Assessing the effects of U.S. shocks on the Canadian economy using alternative identification methods
This paper investigates the extent of the transmission of U.S. supply and demand shocks to the Canadian economy using three different identification methods. Our findings are robust across identifications. We show that over the flexible exchange rate period, U.S. shocks tend to intensify Canadian business cycles, while they reduce the mean of Canadian prices and inflation. We also find that overall Canadian output is less sensitive to U.S. disturbances than found in earlier studies. Moreover, when the structural shocks are allowed to be correlated across countries, Canadian shocks explain around 18% of U.S. real GDP growth long run forecast error variance.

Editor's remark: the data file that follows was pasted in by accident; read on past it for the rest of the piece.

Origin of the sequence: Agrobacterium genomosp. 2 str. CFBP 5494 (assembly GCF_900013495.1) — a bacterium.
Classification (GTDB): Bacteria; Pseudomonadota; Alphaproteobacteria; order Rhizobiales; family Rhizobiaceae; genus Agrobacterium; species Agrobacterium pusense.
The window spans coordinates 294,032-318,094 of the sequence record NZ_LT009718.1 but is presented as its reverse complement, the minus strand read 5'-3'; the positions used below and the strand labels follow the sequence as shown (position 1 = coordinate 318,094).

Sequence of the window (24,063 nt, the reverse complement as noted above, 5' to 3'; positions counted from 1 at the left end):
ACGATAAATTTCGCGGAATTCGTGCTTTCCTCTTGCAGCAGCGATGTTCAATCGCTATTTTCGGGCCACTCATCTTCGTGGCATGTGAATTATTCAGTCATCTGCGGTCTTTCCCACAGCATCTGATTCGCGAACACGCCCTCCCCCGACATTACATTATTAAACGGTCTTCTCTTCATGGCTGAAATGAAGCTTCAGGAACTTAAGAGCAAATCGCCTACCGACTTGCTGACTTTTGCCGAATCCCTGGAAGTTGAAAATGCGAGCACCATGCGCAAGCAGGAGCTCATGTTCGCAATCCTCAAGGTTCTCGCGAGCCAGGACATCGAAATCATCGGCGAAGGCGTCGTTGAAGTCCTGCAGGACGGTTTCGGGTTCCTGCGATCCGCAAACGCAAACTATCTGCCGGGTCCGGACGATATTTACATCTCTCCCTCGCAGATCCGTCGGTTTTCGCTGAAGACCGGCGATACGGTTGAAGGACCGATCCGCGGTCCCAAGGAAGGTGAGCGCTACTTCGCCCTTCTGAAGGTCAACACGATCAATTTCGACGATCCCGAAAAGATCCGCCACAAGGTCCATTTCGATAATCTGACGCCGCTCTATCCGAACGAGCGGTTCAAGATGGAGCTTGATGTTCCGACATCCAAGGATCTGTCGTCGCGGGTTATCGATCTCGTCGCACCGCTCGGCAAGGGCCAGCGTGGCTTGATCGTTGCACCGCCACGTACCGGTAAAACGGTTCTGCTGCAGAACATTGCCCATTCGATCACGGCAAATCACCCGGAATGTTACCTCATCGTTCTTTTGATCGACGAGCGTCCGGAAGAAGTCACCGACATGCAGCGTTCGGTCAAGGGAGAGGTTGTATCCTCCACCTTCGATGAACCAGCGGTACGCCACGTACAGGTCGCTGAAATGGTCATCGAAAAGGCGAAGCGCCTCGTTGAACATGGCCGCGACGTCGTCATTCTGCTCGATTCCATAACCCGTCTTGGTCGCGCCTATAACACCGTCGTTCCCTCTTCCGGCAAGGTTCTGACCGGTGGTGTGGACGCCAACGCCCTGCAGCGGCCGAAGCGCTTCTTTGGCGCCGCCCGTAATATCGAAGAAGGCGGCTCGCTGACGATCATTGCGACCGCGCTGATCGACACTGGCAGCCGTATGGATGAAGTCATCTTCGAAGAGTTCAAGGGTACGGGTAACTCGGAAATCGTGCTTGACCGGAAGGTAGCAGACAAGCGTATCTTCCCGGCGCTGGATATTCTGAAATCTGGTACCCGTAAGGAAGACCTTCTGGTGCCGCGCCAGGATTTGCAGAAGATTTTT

Volume (Year): 19 (2008)
Issue (Month): 2 (August)
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